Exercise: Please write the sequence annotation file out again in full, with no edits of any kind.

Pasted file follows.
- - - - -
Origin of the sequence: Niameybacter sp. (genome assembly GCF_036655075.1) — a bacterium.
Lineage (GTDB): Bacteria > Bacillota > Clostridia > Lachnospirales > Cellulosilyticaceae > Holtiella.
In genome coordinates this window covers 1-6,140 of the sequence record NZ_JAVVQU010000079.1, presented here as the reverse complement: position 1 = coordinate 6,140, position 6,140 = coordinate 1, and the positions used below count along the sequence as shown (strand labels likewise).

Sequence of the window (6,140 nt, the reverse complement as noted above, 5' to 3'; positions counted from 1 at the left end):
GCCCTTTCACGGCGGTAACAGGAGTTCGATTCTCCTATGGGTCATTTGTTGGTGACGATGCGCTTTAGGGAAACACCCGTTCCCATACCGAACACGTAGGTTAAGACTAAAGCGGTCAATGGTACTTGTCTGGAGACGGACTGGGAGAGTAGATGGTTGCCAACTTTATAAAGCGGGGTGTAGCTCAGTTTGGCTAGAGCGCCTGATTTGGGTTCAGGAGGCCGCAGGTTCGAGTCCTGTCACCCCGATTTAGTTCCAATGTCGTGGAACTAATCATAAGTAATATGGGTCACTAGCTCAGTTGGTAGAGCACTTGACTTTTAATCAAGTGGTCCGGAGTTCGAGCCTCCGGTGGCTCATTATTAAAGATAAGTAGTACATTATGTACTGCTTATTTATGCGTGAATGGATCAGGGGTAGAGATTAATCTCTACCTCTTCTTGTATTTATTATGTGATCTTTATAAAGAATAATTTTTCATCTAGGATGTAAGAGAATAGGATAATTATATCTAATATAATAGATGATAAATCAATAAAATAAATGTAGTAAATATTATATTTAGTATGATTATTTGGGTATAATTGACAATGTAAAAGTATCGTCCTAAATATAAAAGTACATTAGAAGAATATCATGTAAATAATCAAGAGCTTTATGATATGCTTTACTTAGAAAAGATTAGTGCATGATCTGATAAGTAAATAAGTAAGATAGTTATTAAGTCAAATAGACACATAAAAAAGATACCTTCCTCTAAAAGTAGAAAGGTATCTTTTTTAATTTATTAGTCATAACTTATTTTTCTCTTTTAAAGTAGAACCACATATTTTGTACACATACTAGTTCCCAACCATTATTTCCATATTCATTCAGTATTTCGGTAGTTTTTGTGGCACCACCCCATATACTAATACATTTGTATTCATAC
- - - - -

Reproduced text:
Origin of the sequence: Niameybacter sp. (genome assembly GCF_036655075.1) — a bacterium.
Lineage (GTDB): Bacteria > Bacillota > Clostridia > Lachnospirales > Cellulosilyticaceae > Holtiella.
In genome coordinates this window covers 1-6,140 of the sequence record NZ_JAVVQU010000079.1, presented here as the reverse complement: position 1 = coordinate 6,140, position 6,140 = coordinate 1, and the positions used below count along the sequence as shown (strand labels likewise).

Sequence of the window (6,140 nt, the reverse complement as noted above, 5' to 3'; positions counted from 1 at the left end):
GCCCTTTCACGGCGGTAACAGGAGTTCGATTCTCCTATGGGTCATTTGTTGGTGACGATGCGCTTTAGGGAAACACCCGTTCCCATACCGAACACGTAGGTTAAGACTAAAGCGGTCAATGGTACTTGTCTGGAGACGGACTGGGAGAGTAGATGGTTGCCAACTTTATAAAGCGGGGTGTAGCTCAGTTTGGCTAGAGCGCCTGATTTGGGTTCAGGAGGCCGCAGGTTCGAGTCCTGTCACCCCGATTTAGTTCCAATGTCGTGGAACTAATCATAAGTAATATGGGTCACTAGCTCAGTTGGTAGAGCACTTGACTTTTAATCAAGTGGTCCGGAGTTCGAGCCTCCGGTGGCTCATTATTAAAGATAAGTAGTACATTATGTACTGCTTATTTATGCGTGAATGGATCAGGGGTAGAGATTAATCTCTACCTCTTCTTGTATTTATTATGTGATCTTTATAAAGAATAATTTTTCATCTAGGATGTAAGAGAATAGGATAATTATATCTAATATAATAGATGATAAATCAATAAAATAAATGTAGTAAATATTATATTTAGTATGATTATTTGGGTATAATTGACAATGTAAAAGTATCGTCCTAAATATAAAAGTACATTAGAAGAATATCATGTAAATAATCAAGAGCTTTATGATATGCTTTACTTAGAAAAGATTAGTGCATGATCTGATAAGTAAATAAGTAAGATAGTTATTAAGTCAAATAGACACATAAAAAAGATACCTTCCTCTAAAAGTAGAAAGGTATCTTTTTTAATTTATTAGTCATAACTTATTTTTCTCTTTTAAAGTAGAACCACATATTTTGTACACATACTAGTTCCCAACCATTATTTCCATATTCATTCAGTATTTCGGTAGTTTTTGTGGCACCACCCCATATACTAATACATTTGTATTCATAC